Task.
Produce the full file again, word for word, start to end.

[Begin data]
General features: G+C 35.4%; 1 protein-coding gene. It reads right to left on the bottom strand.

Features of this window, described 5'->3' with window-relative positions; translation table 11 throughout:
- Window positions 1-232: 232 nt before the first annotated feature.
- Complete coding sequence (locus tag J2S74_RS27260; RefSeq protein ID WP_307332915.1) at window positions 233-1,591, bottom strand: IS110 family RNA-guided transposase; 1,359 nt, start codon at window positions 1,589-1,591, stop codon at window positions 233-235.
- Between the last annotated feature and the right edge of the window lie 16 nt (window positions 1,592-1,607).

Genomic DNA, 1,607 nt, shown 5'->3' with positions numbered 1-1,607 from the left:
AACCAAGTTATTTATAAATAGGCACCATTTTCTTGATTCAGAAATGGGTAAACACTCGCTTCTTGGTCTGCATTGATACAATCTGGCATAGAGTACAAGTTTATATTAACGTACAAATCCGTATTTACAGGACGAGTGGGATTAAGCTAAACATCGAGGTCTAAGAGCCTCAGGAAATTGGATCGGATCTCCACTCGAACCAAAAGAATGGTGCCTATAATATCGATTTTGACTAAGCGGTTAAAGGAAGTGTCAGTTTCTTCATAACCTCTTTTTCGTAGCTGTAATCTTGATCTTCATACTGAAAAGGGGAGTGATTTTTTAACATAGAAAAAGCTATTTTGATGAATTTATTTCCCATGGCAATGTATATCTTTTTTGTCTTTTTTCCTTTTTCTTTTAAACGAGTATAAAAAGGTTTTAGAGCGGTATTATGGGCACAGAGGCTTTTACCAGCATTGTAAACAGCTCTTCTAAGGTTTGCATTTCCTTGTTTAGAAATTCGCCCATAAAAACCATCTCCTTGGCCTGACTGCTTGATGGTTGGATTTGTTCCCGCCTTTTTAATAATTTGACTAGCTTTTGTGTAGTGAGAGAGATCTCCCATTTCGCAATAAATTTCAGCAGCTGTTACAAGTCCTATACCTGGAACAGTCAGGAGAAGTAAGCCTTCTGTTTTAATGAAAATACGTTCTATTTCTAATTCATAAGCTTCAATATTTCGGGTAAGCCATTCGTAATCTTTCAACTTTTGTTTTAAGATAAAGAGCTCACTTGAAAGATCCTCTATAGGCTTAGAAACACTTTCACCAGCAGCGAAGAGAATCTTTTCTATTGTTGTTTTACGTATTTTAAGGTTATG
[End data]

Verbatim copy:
General features: G+C 35.4%; 1 protein-coding gene. It reads right to left on the bottom strand.

Features of this window, described 5'->3' with window-relative positions; translation table 11 throughout:
- Window positions 1-232: 232 nt before the first annotated feature.
- Complete coding sequence (locus tag J2S74_RS27260; RefSeq protein ID WP_307332915.1) at window positions 233-1,591, bottom strand: IS110 family RNA-guided transposase; 1,359 nt, start codon at window positions 1,589-1,591, stop codon at window positions 233-235.
- Between the last annotated feature and the right edge of the window lie 16 nt (window positions 1,592-1,607).

Genomic DNA, 1,607 nt, shown 5'->3' with positions numbered 1-1,607 from the left:
AACCAAGTTATTTATAAATAGGCACCATTTTCTTGATTCAGAAATGGGTAAACACTCGCTTCTTGGTCTGCATTGATACAATCTGGCATAGAGTACAAGTTTATATTAACGTACAAATCCGTATTTACAGGACGAGTGGGATTAAGCTAAACATCGAGGTCTAAGAGCCTCAGGAAATTGGATCGGATCTCCACTCGAACCAAAAGAATGGTGCCTATAATATCGATTTTGACTAAGCGGTTAAAGGAAGTGTCAGTTTCTTCATAACCTCTTTTTCGTAGCTGTAATCTTGATCTTCATACTGAAAAGGGGAGTGATTTTTTAACATAGAAAAAGCTATTTTGATGAATTTATTTCCCATGGCAATGTATATCTTTTTTGTCTTTTTTCCTTTTTCTTTTAAACGAGTATAAAAAGGTTTTAGAGCGGTATTATGGGCACAGAGGCTTTTACCAGCATTGTAAACAGCTCTTCTAAGGTTTGCATTTCCTTGTTTAGAAATTCGCCCATAAAAACCATCTCCTTGGCCTGACTGCTTGATGGTTGGATTTGTTCCCGCCTTTTTAATAATTTGACTAGCTTTTGTGTAGTGAGAGAGATCTCCCATTTCGCAATAAATTTCAGCAGCTGTTACAAGTCCTATACCTGGAACAGTCAGGAGAAGTAAGCCTTCTGTTTTAATGAAAATACGTTCTATTTCTAATTCATAAGCTTCAATATTTCGGGTAAGCCATTCGTAATCTTTCAACTTTTGTTTTAAGATAAAGAGCTCACTTGAAAGATCCTCTATAGGCTTAGAAACACTTTCACCAGCAGCGAAGAGAATCTTTTCTATTGTTGTTTTACGTATTTTAAGGTTATG